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Quantum mechanics dominated most of twentieth century physics. It shook the very foundations on which classical physics stood. Many people find quantum mechanics non-intuitive, as it goes against one's notion about the way things work. Einstein, who kept on searching for an alternate theory until his death, thus did not accept it.
As such, Quantum mechanics allows a very accurate mathematical model of subatomic particle interactions. It states that every object exists in a particle wave duality wherein every particle has a frequency and wavelength, properties of waves, and also mass and velocity, properties of particles. The wavelength of a particle is inversely related to its momentum. Hence particles behave both like waves and particle.
Another interesting feature is that you cannot predict both the wavelength/frequency and position of an object at a given time with arbitrary precision. This constitutes the Heisenberg principle which states that the product of error in particle position and particle wavelength has to be more than or equal to the Plank’s constant upon wavelength. It was this uncertainty which Einstein resented. "God does not play dice with the world," he has said.
This uncertainty also brings about certain complexities. Since the position of an electron in an atom cannot be predicted, it is thus made to constitute an electron cloud that covers the atom with its shape dependent on the orbit characteristics.
Quantum mechanics is strange because it reduces everything down to probabilities. We can predict how many electrons in a beam will scatter when moving through a screen with holes in it, but we cannot predict which electron will scatter in which direction. This is why when a beam of electrons is shot through two small holes, they end up creating an interference pattern on the other side instead of making two beams. Even if they are shot one at a time, they create an interference pattern (how can one electron interfere with itself?). It is very strange, but it shows the wave properties of matter. In addition, the state of a particle is unknown until it is finally measured or observed. Once measured, the property observed is based on the probability of the particle being in that state.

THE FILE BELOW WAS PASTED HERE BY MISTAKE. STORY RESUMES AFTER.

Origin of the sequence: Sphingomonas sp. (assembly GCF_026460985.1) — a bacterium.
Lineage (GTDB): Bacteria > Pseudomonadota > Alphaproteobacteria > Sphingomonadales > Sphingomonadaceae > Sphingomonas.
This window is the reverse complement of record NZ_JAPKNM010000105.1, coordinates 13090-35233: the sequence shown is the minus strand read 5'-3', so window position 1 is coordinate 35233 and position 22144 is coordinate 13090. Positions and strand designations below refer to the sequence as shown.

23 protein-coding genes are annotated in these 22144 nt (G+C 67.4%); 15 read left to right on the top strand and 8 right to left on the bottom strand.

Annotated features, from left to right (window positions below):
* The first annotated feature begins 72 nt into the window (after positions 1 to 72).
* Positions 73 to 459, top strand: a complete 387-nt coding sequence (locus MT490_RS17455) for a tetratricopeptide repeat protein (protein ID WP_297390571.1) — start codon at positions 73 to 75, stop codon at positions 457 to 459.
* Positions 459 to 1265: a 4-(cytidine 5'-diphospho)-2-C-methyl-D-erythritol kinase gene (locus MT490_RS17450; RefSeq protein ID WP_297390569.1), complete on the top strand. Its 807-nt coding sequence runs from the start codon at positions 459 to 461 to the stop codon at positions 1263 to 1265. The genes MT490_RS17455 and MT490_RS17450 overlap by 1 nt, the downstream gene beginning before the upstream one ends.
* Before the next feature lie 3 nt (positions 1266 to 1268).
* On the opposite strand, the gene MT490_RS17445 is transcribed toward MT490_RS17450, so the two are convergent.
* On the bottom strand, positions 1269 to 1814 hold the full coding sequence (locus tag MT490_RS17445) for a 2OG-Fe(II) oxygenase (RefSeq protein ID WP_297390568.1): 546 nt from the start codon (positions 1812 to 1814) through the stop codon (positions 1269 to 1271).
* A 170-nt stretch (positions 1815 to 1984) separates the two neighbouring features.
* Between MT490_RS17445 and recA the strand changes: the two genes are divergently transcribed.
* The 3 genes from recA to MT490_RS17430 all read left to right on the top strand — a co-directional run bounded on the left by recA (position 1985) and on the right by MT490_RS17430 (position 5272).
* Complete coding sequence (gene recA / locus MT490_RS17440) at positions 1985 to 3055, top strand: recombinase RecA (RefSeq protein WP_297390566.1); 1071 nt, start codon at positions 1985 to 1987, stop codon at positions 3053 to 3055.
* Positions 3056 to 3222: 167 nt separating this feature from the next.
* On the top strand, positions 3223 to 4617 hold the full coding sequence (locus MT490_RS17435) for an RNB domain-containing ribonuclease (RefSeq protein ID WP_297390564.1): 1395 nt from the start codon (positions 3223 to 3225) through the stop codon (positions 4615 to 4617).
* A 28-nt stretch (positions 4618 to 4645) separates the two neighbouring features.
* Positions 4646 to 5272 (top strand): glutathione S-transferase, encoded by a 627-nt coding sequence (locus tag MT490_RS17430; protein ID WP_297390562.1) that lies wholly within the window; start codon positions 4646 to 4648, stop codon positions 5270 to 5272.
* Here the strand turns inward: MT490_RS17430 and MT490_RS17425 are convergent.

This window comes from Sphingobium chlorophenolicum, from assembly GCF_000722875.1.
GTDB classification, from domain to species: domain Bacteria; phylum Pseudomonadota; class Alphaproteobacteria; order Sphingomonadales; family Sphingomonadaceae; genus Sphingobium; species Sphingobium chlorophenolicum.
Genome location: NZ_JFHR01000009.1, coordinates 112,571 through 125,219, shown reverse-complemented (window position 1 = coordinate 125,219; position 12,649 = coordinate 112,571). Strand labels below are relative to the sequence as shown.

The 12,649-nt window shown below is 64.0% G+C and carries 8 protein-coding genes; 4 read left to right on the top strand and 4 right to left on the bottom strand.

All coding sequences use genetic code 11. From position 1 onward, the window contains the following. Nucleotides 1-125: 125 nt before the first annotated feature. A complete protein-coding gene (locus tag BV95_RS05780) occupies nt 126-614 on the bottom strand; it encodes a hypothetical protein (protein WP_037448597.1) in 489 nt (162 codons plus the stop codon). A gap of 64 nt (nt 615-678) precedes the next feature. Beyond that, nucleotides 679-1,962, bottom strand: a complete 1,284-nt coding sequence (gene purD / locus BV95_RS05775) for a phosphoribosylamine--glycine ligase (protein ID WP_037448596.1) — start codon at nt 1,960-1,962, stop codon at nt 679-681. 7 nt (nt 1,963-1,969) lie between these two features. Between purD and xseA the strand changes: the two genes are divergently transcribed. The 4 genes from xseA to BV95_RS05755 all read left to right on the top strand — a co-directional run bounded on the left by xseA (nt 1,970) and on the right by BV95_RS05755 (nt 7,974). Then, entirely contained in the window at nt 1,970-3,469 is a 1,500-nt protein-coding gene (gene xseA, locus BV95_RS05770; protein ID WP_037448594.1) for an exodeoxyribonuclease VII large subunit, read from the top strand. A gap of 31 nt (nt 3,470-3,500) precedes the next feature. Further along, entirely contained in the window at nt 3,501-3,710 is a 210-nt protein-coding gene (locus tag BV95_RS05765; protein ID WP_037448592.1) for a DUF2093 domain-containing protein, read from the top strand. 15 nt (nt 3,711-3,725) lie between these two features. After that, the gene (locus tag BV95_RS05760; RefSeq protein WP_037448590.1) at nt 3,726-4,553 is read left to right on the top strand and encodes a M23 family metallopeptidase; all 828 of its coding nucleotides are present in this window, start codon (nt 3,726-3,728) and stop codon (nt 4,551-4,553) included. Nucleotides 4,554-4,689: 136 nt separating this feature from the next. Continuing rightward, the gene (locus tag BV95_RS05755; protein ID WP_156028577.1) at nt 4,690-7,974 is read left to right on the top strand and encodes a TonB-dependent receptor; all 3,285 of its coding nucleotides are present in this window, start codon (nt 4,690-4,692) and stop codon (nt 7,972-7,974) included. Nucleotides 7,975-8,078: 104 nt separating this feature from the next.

It was this interference of a single electron with itself which caused a minority of scientists to come up with an alternate theory which hypothesized that the electron actually underwent interference with other electrons which resided in various other states in many other universes parallel to ours. This was criticized by many physicists and thus has not been adopted.
There is also a finite probability that particles may "tunnel" through or make a quantum leap through impenetrable barriers. If an electron is placed in a box, it usually does not have enough energy to penetrate the walls of the box. However, according to quantum theory, the probability wave of the electron will spread through the box. Depending on the size of the box, you can calculate the probability that the electron will end up outside the box. Many electronic devices, even the computer you are using right now, are based on components that allow electrons to tunnel through barriers. However, this also means that there is a probability for even impossible events to occur too. You can calculate the probability that you will suddenly disappear and tunnel outside your house. However, the probability is so small that you would have to wait longer than the lifetime of the entire universe even to see if that could happen. This probability is based on your wave function. The probability of you staying where you are is almost infinitely higher than the probability of you being somewhere else.
Many new theories in particle physics have ever since been developed in accordance to quantum mechanics that explains sub atomic particle interactions. The fundamentals of these interactions are:
Work is still underway to integrate the gravitational interactions in the theory that would then explain every single phenomenon in physics. Existence of a particle whose exchange leads to gravitational interactions (a graviton) has been speculated.
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Clyde, Chetan, Jim
Melanie Krieger, Chhaya Taralekar